Patients' groups expressed horror at the "sick experiment" in which NHS managers have agreed to pay £38 for every casualty that ambulance staff "keep out of Accident and Emergency" (A&E) departments after a 999 call has been made.
The tactic is part of an attempt to manage increasing demand for emergency care amid failings in the GP out-of-hours system.
Documents seen by The Sunday Telegraph disclose that staff at Britain's largest ambulance service have been encouraged to maximise the organisation's income, by securing payments for diverting patients to telephone helplines.
The bonuses are among dozens of schemes being tried out by ambulance trusts across the country as they attempt to improve their emergency response times and help A&E departments meet controversial targets to treat all patients within four hours of arrival.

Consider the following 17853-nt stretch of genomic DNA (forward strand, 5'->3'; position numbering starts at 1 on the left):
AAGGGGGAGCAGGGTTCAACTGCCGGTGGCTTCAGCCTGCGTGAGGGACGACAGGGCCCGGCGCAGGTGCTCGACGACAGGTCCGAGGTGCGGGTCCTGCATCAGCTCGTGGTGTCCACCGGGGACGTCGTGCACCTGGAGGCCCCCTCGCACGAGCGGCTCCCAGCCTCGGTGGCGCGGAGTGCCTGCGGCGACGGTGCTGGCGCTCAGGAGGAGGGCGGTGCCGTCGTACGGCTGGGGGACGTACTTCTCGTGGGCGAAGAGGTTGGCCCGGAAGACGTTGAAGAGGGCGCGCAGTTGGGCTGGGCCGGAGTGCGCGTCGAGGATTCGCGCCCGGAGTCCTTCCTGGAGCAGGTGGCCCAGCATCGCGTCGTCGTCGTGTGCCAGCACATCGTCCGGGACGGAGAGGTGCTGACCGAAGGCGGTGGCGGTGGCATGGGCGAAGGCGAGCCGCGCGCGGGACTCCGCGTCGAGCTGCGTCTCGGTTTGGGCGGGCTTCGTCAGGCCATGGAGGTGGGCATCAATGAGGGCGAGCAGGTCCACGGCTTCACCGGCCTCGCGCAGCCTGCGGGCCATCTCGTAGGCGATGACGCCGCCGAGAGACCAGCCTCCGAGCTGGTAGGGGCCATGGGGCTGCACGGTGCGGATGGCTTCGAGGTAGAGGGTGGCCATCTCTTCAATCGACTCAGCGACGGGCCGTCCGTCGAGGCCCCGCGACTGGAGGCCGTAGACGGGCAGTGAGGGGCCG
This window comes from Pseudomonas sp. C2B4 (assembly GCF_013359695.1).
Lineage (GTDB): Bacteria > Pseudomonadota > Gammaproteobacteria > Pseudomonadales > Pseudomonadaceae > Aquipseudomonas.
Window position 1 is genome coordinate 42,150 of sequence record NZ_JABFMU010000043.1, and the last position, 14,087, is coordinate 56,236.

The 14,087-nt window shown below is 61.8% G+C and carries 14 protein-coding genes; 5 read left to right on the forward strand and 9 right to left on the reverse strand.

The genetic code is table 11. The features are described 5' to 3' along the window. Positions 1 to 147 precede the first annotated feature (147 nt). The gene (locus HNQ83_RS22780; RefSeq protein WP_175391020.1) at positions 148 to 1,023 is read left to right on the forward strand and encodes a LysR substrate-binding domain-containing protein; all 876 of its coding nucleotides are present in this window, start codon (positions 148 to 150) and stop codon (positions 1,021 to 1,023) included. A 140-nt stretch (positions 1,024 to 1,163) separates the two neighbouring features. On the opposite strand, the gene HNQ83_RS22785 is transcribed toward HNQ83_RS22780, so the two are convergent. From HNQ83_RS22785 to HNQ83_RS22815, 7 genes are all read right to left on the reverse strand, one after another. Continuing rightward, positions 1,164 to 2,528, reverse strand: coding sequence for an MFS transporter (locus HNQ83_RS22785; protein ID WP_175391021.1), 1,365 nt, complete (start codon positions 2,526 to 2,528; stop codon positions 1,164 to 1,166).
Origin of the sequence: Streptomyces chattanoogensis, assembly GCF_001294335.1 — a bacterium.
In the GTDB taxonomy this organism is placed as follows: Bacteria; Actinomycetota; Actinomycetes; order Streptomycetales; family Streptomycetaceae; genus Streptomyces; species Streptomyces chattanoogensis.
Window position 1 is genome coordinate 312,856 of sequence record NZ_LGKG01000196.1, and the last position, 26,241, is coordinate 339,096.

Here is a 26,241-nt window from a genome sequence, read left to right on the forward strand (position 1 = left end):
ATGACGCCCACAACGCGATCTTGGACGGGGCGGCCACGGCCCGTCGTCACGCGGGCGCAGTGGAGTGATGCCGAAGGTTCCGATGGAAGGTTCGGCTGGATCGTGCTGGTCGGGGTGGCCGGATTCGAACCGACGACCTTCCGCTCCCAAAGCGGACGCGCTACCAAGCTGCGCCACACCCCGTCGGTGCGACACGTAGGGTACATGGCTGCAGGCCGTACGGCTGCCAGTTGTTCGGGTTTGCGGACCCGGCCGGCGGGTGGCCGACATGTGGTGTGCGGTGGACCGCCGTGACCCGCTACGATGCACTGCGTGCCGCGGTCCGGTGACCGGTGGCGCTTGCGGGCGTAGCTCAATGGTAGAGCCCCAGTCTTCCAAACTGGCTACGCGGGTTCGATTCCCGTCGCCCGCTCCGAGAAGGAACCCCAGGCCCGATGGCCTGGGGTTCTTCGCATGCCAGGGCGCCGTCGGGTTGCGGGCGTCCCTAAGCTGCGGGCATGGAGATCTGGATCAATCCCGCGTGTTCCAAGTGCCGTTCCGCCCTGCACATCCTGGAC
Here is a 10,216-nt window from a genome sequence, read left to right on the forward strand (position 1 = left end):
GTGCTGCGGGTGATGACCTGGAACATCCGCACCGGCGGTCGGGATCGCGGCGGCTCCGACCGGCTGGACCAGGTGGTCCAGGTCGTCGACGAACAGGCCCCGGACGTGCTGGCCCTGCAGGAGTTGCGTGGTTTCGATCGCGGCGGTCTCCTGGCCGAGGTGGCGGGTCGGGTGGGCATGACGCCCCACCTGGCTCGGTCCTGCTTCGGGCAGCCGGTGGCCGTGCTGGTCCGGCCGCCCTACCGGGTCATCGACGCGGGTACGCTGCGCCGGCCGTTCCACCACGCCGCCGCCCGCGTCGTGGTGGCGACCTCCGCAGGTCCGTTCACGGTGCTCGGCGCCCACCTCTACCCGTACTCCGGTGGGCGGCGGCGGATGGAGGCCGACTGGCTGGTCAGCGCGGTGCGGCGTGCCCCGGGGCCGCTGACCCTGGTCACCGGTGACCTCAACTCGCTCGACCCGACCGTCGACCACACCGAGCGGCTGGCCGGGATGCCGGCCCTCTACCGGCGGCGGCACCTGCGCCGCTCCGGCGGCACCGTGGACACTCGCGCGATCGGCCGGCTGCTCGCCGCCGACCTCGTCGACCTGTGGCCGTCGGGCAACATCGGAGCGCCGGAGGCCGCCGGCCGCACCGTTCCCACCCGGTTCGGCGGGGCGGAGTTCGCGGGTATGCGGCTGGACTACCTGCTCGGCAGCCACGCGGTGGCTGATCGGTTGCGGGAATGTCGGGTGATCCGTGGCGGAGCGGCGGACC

Another plan uncovered would see thousands of 999 calls currently classed as urgent downgraded so that callers receive telephone advice instead of an ambulance response.
The changes were due to be introduced across the country this week, but the Government committee governing ambulances has delayed its decision amid safety concerns.
Last week, an investigation was launched at the ambulance trust piloting the scheme following the death on Thursday of a man whose case was referred for telephone advice when an ambulance should have been immediately dispatched.